On the album's closer, "A Little Bit of Everything," Taylor Goldsmith sings "so pile on those mashed potatoes and an extra chicken wing, I'm having a little bit of everything," and that's an apt a metaphor as there is for an album that's pure comfort food for the ears. My constant companion throughout the year, it was my most comfortable jeans, my softest leather boots, my mellowest whiskey.

Saturday, April 14, 2012

# 6 (TM) - Dave Hause - Resolutions

Making the transition to punk rocker (as lead singer of The Loved Ones) to singer-songwriter is difficult to pull off, but Dave Hause has not only done it with grace and cred intact, but has also succeeded with his veins bulging ferocity intact.  

The songs on his solo debut Resolutions grapple with that moment when idealized notions (changing the world via punk rock) meet maturing truths (how to marry art, family and adult obligations) in a fantastic mess of frayed nerves and still to be finished stories. Hause dials down a bit of The Loved Ones' scorched earth policy, but his clear, testifying vocals fill the grooves with emotion and empathy. Inspirational verse which strikes at Resolutions evangelical, hardcore heart - "I want to play some Al Green  and spend more time with Tim".

Dave Hause - "C'mon Kid" (from Revival TourCollection 2009)
Dave Hause - "Another Town" (Steve Earle cover)

# 7 (TM) - Dawes - Nothing is Wrong

Dawes will not change the world, but Nothing is Wrong might change yours. Writing drifting, lovesick tunes about homesick blues, Dawes are tasteful to a fault. The songs are terrific, but lose some of the zip the exhilarating live shows bring. But that's a minor quibble when you're sitting on songs as good as "Time Spent in Los Angeles", "Coming Back to A Man", "Fire Away" and "Million Dollar Bill". And verses like this from "Time Spent in Los Angeles" recall early Jackson Browne, which sets the bar extremely high:

"Cause you got that special kind of sadness
You got that Tragic set of charms
That only comes from time spent in Los Angeles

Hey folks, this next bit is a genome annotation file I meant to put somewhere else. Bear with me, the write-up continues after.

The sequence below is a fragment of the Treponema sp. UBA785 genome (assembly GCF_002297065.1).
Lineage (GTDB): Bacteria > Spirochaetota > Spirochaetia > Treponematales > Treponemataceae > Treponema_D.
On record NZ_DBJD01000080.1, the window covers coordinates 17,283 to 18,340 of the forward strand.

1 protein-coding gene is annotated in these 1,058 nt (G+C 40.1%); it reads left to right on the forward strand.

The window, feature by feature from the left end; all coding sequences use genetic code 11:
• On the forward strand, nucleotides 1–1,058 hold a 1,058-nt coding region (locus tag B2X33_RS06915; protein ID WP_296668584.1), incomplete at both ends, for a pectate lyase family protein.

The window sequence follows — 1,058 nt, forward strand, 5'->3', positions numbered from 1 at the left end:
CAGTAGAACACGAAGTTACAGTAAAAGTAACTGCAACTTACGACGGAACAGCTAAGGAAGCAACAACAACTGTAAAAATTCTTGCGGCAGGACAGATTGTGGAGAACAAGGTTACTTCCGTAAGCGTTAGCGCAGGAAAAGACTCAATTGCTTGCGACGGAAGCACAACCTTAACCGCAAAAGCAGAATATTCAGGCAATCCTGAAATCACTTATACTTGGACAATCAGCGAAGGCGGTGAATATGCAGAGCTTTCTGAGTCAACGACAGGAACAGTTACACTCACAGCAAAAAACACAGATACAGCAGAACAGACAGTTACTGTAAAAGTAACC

Makes me wanna wrap you in my arms"

Leading the way (along with The Avett Brothers and Mumford and Sons) in reviving the Laurel Canyon brand of melodic and heart on sleeve songwriting, Dawes rank among the best young American bands.

Dawes - "Lawyers, Guns and Money" (Warren Zevon cover)

Tuesday, April 10, 2012

# 8 (TM) - Deer Tick - Divine Providence

Divine Providence is the album where Deer Tick kick off their dusty boots and put on their high heel sneakers and claim the boozy, freewheeling throne The Replacements abdicated two decades ago. Lead Tick John McCauley seems hell bent on rock and roll destruction, and on the caveman-like stomp of the "The Bump" (a too dumb to live, too smart to die update of "We're An American Band") and the Westerbergian "Main Street", he bleeds and carouses enough for all of us.

Deer Tick - "Dead Flowers" (live)

Monday, April 09, 2012

# 9 (TM) - David Wax Museum - Everything is Saved

Switching effortlessly from Tex-Mex hoedowns ("Born With A Broken Heart", "Chuchumbe") to gorgeous, plaintive ballads ("Lavender Street", "Wait For Me" and the heartbreaking look back "The Least I Can Do") to the relentlessly upbeat "Yes Maria Yes", The David Wax Museum's Everything is Saved is the year's most approachable and inviting album. This band is impossible not to love. Fans of Los Lobos and early Felice Brothers should take note.

The David Wax Museum - "Yes Maria Yes" (from Everything is Saved)
The David Wax Museum - "The Least That I Can Do" (from Everything is Saved)


# 10 (TM) - Ezra Furman & The Harpoons - Mysterious Power

Managing the neat trick of sounding simultaneously worldly wise and impossibly naive, Ezra Furman gives Jonathan Richman a run for the money as the king of quirk. Instead of "She Cracked", Mysterious Power sounds more like "I Cracked". Come for the cloistered  optimism of "Mysterious Power" and "Fall in Love With my World" but stay for the off-the-rails punkitude desperation of "Teenage Wasteland" and "I Killed Myself but I Didn't Die".

Ezra Furman & The Harpoons - "Mysterious Power"  (from Mysterious Power)
Ezra Furman & The Harpoons - "Teenage Wasteland"  (from Mysterious Power)

Thursday, April 05, 2012

#6 (MA) Florence & The Machine - Ceremonials

Riding the fine line between Echo and the Bunnymen and Martha and the Vandellas, our heroine is the undisputed queen of gothic soul, like Annie Lennox updated for a new century. Fierce.

#7 (MA) Dum Dum Girls - Only in Dreams

This is some sheer pop perfection. Dee Dee's voice is three parts Chrissie Hynde to one part Neko Case, and the thick dreamy production draws a few clouds across the sunny California skies. Resistance is futile.

#8 (MA) The Roots - Undun

The world's greatest rock and roll band is now one of the most consistent outfits, too, delivering one album after another of hard fatback funk and fluid flow. We don't do a lot of hip hop around here, but this one is undeniable.